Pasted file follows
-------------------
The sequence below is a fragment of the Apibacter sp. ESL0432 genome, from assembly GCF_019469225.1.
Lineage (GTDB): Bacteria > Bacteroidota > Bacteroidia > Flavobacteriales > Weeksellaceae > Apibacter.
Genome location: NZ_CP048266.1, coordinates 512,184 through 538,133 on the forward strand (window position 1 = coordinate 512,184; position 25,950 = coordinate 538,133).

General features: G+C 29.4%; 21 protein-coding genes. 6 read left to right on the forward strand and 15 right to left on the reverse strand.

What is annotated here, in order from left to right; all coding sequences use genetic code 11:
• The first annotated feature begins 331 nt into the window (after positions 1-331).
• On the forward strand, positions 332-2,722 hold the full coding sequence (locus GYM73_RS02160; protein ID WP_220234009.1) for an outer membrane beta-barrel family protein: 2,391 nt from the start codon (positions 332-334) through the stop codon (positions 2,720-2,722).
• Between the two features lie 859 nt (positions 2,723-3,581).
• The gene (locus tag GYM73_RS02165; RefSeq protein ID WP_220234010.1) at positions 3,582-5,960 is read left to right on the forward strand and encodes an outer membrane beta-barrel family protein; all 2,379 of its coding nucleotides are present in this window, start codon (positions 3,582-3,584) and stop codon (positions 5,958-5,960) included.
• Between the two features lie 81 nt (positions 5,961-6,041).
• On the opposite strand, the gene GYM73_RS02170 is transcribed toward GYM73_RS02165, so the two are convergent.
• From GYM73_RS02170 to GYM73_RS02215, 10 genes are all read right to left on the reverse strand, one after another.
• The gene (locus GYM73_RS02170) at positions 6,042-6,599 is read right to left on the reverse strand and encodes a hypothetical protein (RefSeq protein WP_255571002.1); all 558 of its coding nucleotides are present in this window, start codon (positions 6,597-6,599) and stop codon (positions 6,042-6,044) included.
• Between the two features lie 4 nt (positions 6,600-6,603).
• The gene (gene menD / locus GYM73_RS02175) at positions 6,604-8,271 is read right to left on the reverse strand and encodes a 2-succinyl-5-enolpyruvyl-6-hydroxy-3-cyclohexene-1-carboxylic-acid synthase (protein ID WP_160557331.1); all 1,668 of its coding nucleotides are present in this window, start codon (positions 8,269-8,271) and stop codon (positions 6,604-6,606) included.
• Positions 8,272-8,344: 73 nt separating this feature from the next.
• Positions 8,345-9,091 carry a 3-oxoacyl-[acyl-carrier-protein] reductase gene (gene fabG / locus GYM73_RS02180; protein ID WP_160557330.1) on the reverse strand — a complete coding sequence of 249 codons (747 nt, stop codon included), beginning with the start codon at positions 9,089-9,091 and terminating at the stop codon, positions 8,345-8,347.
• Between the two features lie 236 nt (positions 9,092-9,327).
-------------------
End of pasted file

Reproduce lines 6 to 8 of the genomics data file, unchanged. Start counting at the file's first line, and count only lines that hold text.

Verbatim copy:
• The first annotated feature begins 331 nt into the window (after positions 1-331).
• On the forward strand, positions 332-2,722 hold the full coding sequence (locus GYM73_RS02160; protein ID WP_220234009.1) for an outer membrane beta-barrel family protein: 2,391 nt from the start codon (positions 332-334) through the stop codon (positions 2,720-2,722).
• Between the two features lie 859 nt (positions 2,723-3,581).